A city needs monuments in the shape of its architectural landmarks and buildings as much as it needs the newer bits to survive and thrive.
That’s one of the reason’s I simply admire the Dubai Frame. A glance through it from either side reveals the old and new Dubai.
The erstwhile ‘Sana’ building resided not too far away from the Dubai Frame, which was knocked down just a few months ago to make place for a new development. Not much of an architectural marvel, but the Sana building was a well-known landmark for Dubai residents.
Another example of an asset owner deciding to knock down instead of refurbish a building was seen with the Ramada Bur Dubai, where its owners Abjar International decided to pull down the curtains on its operations in 2016 citing the property could not be refurbished.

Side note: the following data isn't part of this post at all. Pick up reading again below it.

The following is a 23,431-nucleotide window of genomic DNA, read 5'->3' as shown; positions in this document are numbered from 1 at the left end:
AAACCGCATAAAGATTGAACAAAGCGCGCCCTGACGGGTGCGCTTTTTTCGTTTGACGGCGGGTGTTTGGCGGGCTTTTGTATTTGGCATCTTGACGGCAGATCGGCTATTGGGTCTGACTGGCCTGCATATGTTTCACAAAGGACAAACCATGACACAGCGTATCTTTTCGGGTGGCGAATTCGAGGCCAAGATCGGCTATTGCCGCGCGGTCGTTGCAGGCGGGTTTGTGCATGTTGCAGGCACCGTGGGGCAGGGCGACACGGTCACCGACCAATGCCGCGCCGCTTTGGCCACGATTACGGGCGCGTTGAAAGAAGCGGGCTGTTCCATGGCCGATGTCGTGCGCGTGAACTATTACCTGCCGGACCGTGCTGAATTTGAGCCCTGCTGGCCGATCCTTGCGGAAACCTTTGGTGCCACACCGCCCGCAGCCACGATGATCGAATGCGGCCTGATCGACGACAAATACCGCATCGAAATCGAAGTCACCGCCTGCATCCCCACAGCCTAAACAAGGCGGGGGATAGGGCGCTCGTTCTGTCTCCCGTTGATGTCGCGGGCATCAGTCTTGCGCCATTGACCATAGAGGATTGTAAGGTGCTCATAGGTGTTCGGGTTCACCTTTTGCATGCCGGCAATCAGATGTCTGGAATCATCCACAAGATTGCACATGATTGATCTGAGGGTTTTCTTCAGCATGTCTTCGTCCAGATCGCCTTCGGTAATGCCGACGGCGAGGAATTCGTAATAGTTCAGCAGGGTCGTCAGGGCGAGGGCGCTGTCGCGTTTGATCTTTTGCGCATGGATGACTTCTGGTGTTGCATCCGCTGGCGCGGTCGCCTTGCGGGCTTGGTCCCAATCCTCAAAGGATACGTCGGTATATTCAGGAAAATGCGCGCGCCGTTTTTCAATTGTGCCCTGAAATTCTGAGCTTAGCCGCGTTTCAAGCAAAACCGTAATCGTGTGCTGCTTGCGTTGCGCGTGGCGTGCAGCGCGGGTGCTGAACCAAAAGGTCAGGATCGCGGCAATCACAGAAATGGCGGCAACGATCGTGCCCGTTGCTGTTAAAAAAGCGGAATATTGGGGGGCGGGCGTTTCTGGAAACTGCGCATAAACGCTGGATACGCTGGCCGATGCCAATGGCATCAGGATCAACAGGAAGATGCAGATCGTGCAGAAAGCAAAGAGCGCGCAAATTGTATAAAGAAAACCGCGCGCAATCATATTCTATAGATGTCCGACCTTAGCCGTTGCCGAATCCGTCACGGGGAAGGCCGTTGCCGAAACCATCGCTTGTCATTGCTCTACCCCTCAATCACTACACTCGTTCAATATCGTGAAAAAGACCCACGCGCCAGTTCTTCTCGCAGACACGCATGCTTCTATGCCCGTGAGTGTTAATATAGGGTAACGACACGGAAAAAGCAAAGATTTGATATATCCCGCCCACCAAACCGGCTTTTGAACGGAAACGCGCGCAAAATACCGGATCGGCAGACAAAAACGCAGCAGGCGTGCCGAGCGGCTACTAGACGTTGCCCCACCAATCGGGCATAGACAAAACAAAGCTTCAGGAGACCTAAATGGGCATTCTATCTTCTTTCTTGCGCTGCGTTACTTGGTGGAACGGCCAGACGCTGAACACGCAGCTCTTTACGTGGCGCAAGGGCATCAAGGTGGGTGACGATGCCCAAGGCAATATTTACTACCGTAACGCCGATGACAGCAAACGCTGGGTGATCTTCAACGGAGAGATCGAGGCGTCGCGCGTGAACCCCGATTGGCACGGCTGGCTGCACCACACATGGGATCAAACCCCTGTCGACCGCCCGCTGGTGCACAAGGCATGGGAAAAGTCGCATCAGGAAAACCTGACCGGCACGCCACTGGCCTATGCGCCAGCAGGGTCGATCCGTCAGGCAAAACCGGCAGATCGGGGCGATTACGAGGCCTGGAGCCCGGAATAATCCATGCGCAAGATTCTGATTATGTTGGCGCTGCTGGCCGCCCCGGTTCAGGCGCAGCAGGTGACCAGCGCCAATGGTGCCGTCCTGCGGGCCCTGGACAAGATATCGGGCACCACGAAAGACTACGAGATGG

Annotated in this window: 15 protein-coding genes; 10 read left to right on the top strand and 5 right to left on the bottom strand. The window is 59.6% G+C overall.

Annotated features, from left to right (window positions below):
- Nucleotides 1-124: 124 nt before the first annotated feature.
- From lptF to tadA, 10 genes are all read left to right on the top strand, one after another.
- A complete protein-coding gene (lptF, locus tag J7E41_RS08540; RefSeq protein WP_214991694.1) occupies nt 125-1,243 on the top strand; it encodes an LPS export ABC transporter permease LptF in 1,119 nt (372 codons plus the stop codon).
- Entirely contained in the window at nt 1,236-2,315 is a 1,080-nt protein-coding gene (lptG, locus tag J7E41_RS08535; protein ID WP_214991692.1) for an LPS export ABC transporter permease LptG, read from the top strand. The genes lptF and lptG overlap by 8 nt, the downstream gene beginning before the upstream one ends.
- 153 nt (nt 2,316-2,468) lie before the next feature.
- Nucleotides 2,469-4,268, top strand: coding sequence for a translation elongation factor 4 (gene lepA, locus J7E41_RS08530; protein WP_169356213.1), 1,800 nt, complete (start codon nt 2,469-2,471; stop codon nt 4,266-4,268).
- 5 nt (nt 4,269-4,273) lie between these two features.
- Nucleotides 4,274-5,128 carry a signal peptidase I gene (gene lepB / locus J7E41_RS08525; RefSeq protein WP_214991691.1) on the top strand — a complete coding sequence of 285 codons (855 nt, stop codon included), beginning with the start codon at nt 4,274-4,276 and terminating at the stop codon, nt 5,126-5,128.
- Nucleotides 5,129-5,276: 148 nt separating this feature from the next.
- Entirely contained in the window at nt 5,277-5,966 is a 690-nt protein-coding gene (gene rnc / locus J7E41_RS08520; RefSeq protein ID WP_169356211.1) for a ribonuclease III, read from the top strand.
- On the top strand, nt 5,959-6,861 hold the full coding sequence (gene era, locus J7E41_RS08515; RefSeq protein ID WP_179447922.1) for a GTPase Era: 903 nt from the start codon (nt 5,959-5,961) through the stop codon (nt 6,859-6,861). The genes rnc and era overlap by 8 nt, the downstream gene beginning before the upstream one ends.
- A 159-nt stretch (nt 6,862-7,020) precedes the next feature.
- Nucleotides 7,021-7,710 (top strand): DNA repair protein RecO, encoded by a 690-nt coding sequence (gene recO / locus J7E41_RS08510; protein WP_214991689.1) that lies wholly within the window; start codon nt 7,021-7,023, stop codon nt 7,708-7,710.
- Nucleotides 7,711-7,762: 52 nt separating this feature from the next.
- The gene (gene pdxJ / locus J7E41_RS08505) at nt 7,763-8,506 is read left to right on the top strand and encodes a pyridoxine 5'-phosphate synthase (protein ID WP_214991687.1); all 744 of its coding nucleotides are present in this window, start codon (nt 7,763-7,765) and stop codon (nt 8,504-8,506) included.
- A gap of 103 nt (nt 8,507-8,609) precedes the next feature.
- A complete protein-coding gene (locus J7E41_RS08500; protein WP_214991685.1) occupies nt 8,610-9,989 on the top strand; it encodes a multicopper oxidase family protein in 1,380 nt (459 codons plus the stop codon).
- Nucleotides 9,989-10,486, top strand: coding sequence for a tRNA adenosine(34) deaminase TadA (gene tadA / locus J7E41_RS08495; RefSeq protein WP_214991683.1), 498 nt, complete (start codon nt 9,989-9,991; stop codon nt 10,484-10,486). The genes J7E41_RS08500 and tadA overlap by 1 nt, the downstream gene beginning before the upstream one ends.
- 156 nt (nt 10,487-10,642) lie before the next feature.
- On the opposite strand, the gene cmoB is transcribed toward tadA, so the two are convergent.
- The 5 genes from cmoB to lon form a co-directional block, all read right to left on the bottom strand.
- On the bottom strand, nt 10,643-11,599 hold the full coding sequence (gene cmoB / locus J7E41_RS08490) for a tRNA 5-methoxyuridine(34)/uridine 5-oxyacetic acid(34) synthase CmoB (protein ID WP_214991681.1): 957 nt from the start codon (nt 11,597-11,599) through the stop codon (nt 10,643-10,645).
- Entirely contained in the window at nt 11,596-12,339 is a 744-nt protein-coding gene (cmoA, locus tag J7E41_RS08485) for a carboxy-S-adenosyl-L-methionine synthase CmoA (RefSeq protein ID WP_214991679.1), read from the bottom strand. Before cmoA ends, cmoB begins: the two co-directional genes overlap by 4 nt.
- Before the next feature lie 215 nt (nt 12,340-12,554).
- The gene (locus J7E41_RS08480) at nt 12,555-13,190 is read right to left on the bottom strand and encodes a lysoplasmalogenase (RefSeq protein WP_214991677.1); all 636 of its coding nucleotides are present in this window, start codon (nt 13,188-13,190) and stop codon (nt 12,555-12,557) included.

The Sana building was more than three decades old, as was the Ramada Bur Dubai hotel building.
The Bastakiya area in Bur Dubai is a good example of how the right amount of facilities management and regular refurbishments can make a lasting impression on an asset.
Experts have dabbled with the concept of recycling buildings and changing their purpose much like architects and owners have done in New York City. In some instances consultants are planning the next move for a residential building that’s 120 years. Maybe we could see a bit more of that in the region?
Extreme weather and climatic conditions might have an adverse impact on a structure, but the right amount of energy retrofits, and making buildings adaptive to modern equipment can go a long way.